in Journal

Movie Review: Pontypool

Tonight I watched Pontypool, a very "different" type of zombie movie. I thought it was awesome because I had no clue what to expect next. The story line is very original and doesn't really follow the same boring script that all the other zombie movies follow. It's definitely the most interesting zombie movie I've ever seen.

If you like lots of gore and zombies chasing innocent people around, then you probably won't like this movie. However, if you have somewhat of an imagination (enough imagination to enjoy science fiction) and like to be kept guessing, then you'll probably agree that this movie is awesome. (Fair warning: Everyone else watching it with me thought it was the stupidest thing they've ever seen.)

You can check out the trailer on

Write a Comment


  1. A Zombie of Another Kind…

    Raam, although you are in no danger of writer’s block, should you be in search of a topic someday soon, I’d welcome your insights on “…e-mail sent with a forged ‘From: header’, matching the envelope sender….any email message where the sender’s identity is forged….” (Wikipedia), most often generated by zombie networks.

    In the ten years I’ve been a netizen, I’ve consistently practiced “safe surfing” (webmail only, not MUA; don’t take downloads from strangers; look both ways before opening email; never publicly posting my address, etc.) and, whether I used Windoze or Mac (currently on a PB G4, smokin’ Safari 4.0 and pimped-out 10.4.11), I’ve never had a serious problem or regret. Until last week.

    While checking a Yahoo account I use primarily for receiving mail, seldom for sending, I was startled to discover ten emails sent to me BY ME — or rather, by a source forging my address. A very eerie experience it is, too, rather like encountering one’s doppelganger face to face. Three of the “spoofs” landed in my inbox, seven more in Spam.

    I contacted Yahoo through the formal channels, filled out the forms, provided ample details and examples, and courteously yet directly asked what reasonable steps I could take to ensure my address would not be banned as a result of the forged activities. True to their promise, Yahoo contacted me within 48 hours, albeit with an underwhelming reply, an excerpt of which follows:

    “We have investigated your report, and, based on the information you’ve
    given us, your account does not appear to have been accessed by the
    sender of this email.

    The sender seems to have forged your email address in the “reply-to”
    and/or the “from” field of the message they sent out. Please know that
    we are currently aware of this type of spam and are investigating it.

    In addition, please visit the following website for useful tools to
    combat spam:”

    Given your talent for untangling complex tech topics, unearthing reasonable “best practices” for the ordinary computer user, and then, articulating same in a simple, methodical manner that often bests the Yahoobians and Google-ites, I’d enjoy reading your thoughts on what steps victims of a forged From/Reply to address might take to protect themselves, especially when “the horse is already escaped the barn”. Buying Yahoo’s antispam protection hardly seems worthwhile since I’m a Mac-head cloud-computing sort and their form reply, “Yes, that’s a problem alright. Good luck!” neither inspires this Ya-user with confidence nor does it offer informative guidance.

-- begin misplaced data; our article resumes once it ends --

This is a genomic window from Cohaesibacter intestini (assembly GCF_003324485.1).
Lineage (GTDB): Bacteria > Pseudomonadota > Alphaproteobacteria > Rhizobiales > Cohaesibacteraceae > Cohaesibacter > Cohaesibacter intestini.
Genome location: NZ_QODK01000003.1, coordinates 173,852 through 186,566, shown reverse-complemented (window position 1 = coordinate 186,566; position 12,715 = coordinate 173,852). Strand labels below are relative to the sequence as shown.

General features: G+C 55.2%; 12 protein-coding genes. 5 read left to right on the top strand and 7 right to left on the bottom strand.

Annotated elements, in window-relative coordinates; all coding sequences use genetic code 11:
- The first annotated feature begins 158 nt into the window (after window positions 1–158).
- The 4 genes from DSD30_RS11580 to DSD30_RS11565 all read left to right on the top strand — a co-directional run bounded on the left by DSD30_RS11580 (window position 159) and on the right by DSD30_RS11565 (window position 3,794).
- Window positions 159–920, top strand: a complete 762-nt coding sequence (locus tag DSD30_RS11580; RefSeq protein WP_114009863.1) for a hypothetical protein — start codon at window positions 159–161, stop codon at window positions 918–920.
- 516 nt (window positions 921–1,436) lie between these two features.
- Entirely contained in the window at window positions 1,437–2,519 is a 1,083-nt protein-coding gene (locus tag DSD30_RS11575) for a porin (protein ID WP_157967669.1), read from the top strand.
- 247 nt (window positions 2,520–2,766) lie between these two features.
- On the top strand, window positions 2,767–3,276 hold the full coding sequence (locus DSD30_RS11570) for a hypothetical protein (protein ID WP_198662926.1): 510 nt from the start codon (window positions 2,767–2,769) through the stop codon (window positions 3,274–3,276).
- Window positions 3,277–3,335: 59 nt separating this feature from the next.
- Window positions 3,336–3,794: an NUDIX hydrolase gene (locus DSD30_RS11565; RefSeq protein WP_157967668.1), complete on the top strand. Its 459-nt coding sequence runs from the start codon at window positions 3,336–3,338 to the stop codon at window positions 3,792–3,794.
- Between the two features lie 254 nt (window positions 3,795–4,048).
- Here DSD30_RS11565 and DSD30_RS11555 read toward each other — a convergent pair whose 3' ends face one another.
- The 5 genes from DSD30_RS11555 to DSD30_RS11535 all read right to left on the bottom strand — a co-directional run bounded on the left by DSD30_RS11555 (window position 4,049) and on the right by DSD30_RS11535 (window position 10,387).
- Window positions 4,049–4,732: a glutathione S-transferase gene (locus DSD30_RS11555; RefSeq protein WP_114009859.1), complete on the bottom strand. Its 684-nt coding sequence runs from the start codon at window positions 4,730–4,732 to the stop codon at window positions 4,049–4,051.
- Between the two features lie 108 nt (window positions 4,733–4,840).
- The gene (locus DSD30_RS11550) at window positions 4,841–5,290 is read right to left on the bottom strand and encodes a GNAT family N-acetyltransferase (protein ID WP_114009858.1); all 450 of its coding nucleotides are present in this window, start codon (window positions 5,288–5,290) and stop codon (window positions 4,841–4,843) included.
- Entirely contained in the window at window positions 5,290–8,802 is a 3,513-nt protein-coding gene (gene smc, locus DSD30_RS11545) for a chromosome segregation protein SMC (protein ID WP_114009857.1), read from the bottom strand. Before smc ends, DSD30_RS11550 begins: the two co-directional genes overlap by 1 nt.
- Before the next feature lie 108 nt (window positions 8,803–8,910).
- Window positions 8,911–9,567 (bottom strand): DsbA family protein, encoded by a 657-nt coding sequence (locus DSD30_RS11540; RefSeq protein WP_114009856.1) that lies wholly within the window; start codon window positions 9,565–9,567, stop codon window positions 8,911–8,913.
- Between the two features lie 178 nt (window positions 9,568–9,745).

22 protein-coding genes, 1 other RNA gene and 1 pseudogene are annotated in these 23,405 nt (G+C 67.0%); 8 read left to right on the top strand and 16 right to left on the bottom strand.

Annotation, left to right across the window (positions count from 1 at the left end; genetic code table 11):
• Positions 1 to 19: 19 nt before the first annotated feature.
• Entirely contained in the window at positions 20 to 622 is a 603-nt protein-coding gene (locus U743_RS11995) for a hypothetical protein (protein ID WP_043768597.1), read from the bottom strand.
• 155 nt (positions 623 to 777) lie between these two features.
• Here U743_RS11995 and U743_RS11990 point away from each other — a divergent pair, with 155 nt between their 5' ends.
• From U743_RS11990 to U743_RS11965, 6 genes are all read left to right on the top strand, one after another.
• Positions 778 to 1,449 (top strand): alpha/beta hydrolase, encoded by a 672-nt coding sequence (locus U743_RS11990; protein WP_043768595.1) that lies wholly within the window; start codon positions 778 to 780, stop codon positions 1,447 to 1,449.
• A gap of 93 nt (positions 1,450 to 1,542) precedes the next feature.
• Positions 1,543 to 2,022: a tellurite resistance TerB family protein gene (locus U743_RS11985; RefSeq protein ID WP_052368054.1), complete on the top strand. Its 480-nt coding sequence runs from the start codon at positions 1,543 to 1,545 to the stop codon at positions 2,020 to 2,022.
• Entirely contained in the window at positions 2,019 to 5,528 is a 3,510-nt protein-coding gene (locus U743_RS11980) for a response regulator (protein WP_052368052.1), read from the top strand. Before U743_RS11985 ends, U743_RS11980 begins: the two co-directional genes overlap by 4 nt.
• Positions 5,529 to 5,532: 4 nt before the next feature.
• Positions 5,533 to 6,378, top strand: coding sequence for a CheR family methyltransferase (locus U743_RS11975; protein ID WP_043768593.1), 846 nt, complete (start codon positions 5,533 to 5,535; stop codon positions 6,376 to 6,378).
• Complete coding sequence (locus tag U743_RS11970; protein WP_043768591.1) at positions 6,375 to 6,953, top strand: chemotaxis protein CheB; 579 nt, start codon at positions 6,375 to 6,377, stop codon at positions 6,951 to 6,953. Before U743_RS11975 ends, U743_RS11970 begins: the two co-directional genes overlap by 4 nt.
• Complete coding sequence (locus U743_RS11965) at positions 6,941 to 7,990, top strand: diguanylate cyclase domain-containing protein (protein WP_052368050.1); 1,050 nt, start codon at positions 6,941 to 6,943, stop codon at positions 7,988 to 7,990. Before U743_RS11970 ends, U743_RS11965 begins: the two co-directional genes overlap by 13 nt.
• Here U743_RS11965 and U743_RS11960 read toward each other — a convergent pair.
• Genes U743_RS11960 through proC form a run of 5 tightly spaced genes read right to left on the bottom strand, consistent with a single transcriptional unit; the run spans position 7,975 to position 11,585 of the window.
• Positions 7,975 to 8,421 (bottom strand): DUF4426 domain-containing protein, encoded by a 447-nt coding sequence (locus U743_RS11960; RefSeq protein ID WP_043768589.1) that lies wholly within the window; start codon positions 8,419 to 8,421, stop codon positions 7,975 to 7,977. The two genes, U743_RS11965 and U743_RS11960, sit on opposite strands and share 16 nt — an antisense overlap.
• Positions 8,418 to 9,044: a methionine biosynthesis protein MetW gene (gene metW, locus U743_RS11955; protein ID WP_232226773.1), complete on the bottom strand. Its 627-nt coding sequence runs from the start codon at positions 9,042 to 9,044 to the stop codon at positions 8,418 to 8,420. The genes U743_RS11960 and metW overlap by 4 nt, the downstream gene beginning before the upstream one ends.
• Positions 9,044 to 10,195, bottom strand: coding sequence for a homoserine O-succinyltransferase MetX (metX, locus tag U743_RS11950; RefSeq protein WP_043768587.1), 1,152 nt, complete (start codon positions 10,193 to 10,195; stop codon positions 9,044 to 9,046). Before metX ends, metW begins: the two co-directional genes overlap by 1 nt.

Whatever your next topics, Raam, my regards to you!

    • Hi Neon,

      Unfortunately, a spoofed reply-to address is not something you can prevent. It’s a problem with the way e-mail itself was designed many, many years ago (20+ years ago). You can spoof anyone’s address, even the United States President!

      It sounds like you’ve already taken many of the necessary steps to securing yourself, so you should be safe. Spammers will always make use of every glitch and nuance in technology to their advantage, including spoofing their spam to make it look like it came from you, so that you’re more likely to open the email (this is also what virus writers do when trying to spread a new virus via email).

      Since you seem interested in more of the technology-related stuff on my blog, you might be interested in checking out the tech blog I started, Solid State Raam. I don’t update it as frequently as this blog, but I’ve been trying to refrain from posting purely technical posts here and instead posting them on Solid State Raam.

      Thanks for stopping by!

  2. Raam,

    Very kind of you to respond so promptly! [If the following comment should be posted elsewhere on your site, feel free to relocate it as suits your purposes.]

    As a matter of fact, I have been tracking Solid State Raam: good stuff! I always learn something or pick up a useful idea.

    BTW, I’m three exchanges in corresponding with Yahoo about this issue; their info, plus a bit of Googling, still haven’t answered 2 key questions for me: is the particular account being spoofed now in danger of being banned since someone/some-bot is forging my address? It would be a PITB, but should I close the account?

    • Hi Neon,

      You definitely don’t need to close the account. Anyone can spoof anyone’s address without having access to their email account. It’s simply a matter of adding the address to the email when they send it (there’s a special place it needs to be added, but it doesn’t require access to the person’s email account!).

      In fact, a spoofed address isn’t something to worry about at all! Since it’s so commonplace and anyone can do it, there is really nothing harmful about it. The only bad thing is that someone could send an email to someone that knows you, and the other person might think the email came from you. But there is nothing you can do to prevent this and as long as you keep your contacts list safe, spammers won’t know the email addresses of your friends.